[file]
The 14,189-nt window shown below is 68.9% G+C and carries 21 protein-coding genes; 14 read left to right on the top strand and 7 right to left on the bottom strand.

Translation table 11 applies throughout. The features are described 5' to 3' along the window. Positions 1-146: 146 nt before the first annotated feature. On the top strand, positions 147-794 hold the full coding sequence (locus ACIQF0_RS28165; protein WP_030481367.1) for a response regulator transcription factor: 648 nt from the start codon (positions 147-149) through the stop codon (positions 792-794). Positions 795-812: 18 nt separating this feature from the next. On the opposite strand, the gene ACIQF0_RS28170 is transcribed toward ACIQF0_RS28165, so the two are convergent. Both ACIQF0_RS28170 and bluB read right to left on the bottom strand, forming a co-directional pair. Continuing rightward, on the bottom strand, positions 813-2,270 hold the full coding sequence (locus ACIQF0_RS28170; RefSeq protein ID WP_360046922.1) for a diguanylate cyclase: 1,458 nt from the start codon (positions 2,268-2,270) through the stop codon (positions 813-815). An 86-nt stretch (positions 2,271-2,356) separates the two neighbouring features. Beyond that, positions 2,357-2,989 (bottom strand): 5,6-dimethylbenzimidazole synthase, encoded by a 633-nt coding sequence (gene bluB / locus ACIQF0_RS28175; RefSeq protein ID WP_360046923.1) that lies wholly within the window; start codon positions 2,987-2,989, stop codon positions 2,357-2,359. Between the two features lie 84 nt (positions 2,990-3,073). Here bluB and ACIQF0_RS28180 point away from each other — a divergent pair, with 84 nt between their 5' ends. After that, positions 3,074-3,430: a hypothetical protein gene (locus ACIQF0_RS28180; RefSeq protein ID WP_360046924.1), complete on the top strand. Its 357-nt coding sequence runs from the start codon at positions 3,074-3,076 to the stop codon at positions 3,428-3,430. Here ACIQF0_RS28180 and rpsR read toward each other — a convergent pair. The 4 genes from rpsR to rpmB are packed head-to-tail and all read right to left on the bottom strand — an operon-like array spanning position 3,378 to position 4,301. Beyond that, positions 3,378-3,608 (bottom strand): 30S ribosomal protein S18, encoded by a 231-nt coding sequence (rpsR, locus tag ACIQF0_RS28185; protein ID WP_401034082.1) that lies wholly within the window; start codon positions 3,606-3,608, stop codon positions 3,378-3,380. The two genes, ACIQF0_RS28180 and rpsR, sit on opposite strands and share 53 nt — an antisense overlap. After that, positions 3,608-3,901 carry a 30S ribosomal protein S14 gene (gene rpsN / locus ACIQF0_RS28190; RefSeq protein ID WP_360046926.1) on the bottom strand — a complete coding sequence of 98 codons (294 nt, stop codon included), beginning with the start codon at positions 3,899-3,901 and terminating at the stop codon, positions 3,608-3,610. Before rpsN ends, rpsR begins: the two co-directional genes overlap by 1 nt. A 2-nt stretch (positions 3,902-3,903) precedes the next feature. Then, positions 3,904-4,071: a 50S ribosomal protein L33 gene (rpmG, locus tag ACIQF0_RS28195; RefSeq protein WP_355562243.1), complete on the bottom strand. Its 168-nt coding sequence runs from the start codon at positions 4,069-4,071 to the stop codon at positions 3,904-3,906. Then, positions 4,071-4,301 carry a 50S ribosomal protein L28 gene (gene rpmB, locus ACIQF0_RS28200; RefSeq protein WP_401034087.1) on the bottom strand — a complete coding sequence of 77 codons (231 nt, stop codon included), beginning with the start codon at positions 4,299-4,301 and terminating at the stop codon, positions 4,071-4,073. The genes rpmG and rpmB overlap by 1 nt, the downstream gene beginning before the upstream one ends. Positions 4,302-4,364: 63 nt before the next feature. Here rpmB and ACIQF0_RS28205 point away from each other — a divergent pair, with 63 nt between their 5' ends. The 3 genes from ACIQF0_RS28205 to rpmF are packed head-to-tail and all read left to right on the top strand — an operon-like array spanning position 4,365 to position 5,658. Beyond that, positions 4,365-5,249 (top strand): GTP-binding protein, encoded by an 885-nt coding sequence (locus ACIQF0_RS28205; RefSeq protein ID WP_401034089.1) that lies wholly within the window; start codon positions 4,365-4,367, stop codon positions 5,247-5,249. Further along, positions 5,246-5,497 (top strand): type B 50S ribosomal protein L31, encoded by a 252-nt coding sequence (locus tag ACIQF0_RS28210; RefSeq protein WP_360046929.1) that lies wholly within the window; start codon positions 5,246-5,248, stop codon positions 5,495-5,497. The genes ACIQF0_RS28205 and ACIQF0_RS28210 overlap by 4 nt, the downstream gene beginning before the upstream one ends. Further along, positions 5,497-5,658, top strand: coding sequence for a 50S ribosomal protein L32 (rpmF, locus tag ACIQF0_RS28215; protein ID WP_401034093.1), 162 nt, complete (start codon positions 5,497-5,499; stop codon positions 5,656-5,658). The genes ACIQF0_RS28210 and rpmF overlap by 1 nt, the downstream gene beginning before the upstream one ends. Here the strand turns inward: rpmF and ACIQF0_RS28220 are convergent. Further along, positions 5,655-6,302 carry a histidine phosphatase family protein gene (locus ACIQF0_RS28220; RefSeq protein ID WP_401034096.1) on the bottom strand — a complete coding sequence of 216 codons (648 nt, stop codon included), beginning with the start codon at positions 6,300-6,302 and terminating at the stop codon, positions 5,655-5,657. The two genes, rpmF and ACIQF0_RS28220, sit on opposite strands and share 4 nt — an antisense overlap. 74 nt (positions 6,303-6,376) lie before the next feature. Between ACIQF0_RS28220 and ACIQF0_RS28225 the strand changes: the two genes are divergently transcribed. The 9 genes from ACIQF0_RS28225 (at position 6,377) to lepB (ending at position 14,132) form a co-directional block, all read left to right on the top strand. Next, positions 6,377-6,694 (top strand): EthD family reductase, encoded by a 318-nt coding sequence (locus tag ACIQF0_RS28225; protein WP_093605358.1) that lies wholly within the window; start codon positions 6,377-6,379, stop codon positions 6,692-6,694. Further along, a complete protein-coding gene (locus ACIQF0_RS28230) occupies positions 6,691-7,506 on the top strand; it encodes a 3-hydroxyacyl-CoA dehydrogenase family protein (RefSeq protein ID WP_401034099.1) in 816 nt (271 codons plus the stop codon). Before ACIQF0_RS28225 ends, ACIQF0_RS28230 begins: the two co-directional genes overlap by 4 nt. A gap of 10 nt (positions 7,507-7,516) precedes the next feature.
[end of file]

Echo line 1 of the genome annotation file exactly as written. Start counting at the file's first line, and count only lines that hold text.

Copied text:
The 14,189-nt window shown below is 68.9% G+C and carries 21 protein-coding genes; 14 read left to right on the top strand and 7 right to left on the bottom strand.